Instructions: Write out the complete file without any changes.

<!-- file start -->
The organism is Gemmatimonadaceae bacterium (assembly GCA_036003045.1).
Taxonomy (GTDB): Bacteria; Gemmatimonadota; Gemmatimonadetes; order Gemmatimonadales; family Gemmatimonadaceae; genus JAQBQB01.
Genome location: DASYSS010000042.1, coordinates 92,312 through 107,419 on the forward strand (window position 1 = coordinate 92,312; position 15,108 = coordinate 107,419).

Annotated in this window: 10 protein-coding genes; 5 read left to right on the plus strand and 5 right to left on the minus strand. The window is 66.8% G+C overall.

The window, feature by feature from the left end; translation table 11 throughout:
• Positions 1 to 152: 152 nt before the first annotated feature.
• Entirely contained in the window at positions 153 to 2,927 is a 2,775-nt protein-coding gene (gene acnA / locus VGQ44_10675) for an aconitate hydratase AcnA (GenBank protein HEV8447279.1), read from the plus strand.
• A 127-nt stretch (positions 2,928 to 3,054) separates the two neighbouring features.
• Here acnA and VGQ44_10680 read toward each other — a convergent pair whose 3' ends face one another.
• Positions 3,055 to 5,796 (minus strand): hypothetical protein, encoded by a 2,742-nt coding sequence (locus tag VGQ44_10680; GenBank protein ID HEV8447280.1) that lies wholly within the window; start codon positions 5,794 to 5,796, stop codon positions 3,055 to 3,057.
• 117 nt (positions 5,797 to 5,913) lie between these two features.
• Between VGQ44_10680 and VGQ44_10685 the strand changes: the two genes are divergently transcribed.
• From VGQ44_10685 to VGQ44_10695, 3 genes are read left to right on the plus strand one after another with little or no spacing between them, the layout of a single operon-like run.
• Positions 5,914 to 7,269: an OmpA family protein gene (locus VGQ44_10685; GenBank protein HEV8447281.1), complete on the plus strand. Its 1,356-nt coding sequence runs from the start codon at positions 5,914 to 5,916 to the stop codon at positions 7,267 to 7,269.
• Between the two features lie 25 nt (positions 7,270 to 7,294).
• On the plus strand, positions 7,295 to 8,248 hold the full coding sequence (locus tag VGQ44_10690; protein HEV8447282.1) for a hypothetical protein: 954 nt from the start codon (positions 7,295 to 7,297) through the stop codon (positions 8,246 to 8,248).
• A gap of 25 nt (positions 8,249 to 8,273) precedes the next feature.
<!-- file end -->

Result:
The organism is Gemmatimonadaceae bacterium (assembly GCA_036003045.1).
Taxonomy (GTDB): Bacteria; Gemmatimonadota; Gemmatimonadetes; order Gemmatimonadales; family Gemmatimonadaceae; genus JAQBQB01.
Genome location: DASYSS010000042.1, coordinates 92,312 through 107,419 on the forward strand (window position 1 = coordinate 92,312; position 15,108 = coordinate 107,419).

Annotated in this window: 10 protein-coding genes; 5 read left to right on the plus strand and 5 right to left on the minus strand. The window is 66.8% G+C overall.

The window, feature by feature from the left end; translation table 11 throughout:
• Positions 1 to 152: 152 nt before the first annotated feature.
• Entirely contained in the window at positions 153 to 2,927 is a 2,775-nt protein-coding gene (gene acnA / locus VGQ44_10675) for an aconitate hydratase AcnA (GenBank protein HEV8447279.1), read from the plus strand.
• A 127-nt stretch (positions 2,928 to 3,054) separates the two neighbouring features.
• Here acnA and VGQ44_10680 read toward each other — a convergent pair whose 3' ends face one another.
• Positions 3,055 to 5,796 (minus strand): hypothetical protein, encoded by a 2,742-nt coding sequence (locus tag VGQ44_10680; GenBank protein ID HEV8447280.1) that lies wholly within the window; start codon positions 5,794 to 5,796, stop codon positions 3,055 to 3,057.
• 117 nt (positions 5,797 to 5,913) lie between these two features.
• Between VGQ44_10680 and VGQ44_10685 the strand changes: the two genes are divergently transcribed.
• From VGQ44_10685 to VGQ44_10695, 3 genes are read left to right on the plus strand one after another with little or no spacing between them, the layout of a single operon-like run.
• Positions 5,914 to 7,269: an OmpA family protein gene (locus VGQ44_10685; GenBank protein HEV8447281.1), complete on the plus strand. Its 1,356-nt coding sequence runs from the start codon at positions 5,914 to 5,916 to the stop codon at positions 7,267 to 7,269.
• Between the two features lie 25 nt (positions 7,270 to 7,294).
• On the plus strand, positions 7,295 to 8,248 hold the full coding sequence (locus tag VGQ44_10690; protein HEV8447282.1) for a hypothetical protein: 954 nt from the start codon (positions 7,295 to 7,297) through the stop codon (positions 8,246 to 8,248).
• A gap of 25 nt (positions 8,249 to 8,273) precedes the next feature.